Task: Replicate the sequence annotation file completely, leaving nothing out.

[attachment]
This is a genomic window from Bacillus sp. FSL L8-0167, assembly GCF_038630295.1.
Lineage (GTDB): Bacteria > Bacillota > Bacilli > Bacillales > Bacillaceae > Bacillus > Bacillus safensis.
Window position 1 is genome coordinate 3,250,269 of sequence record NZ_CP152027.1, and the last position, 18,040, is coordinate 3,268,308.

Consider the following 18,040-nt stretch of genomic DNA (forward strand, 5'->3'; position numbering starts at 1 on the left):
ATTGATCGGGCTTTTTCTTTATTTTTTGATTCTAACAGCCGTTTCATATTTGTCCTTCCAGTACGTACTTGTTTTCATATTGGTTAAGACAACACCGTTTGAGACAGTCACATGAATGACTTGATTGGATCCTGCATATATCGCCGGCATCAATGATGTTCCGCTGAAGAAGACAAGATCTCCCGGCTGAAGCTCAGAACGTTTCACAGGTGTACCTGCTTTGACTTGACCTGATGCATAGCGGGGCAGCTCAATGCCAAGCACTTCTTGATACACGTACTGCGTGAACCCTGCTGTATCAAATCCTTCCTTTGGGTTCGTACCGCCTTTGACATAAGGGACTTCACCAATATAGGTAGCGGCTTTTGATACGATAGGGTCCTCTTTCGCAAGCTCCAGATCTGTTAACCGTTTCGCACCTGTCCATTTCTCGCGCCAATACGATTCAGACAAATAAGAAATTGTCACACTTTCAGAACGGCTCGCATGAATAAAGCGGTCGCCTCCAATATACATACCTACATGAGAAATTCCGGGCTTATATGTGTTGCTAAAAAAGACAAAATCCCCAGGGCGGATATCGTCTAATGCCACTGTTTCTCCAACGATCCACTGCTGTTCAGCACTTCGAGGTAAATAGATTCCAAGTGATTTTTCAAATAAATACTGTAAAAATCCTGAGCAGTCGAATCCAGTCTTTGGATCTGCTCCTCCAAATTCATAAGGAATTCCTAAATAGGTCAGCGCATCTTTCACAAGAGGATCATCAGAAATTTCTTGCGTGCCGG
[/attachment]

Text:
This is a genomic window from Bacillus sp. FSL L8-0167, assembly GCF_038630295.1.
Lineage (GTDB): Bacteria > Bacillota > Bacilli > Bacillales > Bacillaceae > Bacillus > Bacillus safensis.
Window position 1 is genome coordinate 3,250,269 of sequence record NZ_CP152027.1, and the last position, 18,040, is coordinate 3,268,308.

Consider the following 18,040-nt stretch of genomic DNA (forward strand, 5'->3'; position numbering starts at 1 on the left):
ATTGATCGGGCTTTTTCTTTATTTTTTGATTCTAACAGCCGTTTCATATTTGTCCTTCCAGTACGTACTTGTTTTCATATTGGTTAAGACAACACCGTTTGAGACAGTCACATGAATGACTTGATTGGATCCTGCATATATCGCCGGCATCAATGATGTTCCGCTGAAGAAGACAAGATCTCCCGGCTGAAGCTCAGAACGTTTCACAGGTGTACCTGCTTTGACTTGACCTGATGCATAGCGGGGCAGCTCAATGCCAAGCACTTCTTGATACACGTACTGCGTGAACCCTGCTGTATCAAATCCTTCCTTTGGGTTCGTACCGCCTTTGACATAAGGGACTTCACCAATATAGGTAGCGGCTTTTGATACGATAGGGTCCTCTTTCGCAAGCTCCAGATCTGTTAACCGTTTCGCACCTGTCCATTTCTCGCGCCAATACGATTCAGACAAATAAGAAATTGTCACACTTTCAGAACGGCTCGCATGAATAAAGCGGTCGCCTCCAATATACATACCTACATGAGAAATTCCGGGCTTATATGTGTTGCTAAAAAAGACAAAATCCCCAGGGCGGATATCGTCTAATGCCACTGTTTCTCCAACGATCCACTGCTGTTCAGCACTTCGAGGTAAATAGATTCCAAGTGATTTTTCAAATAAATACTGTAAAAATCCTGAGCAGTCGAATCCAGTCTTTGGATCTGCTCCTCCAAATTCATAAGGAATTCCTAAATAGGTCAGCGCATCTTTCACAAGAGGATCATCAGAAATTTCTTGCGTGCCGG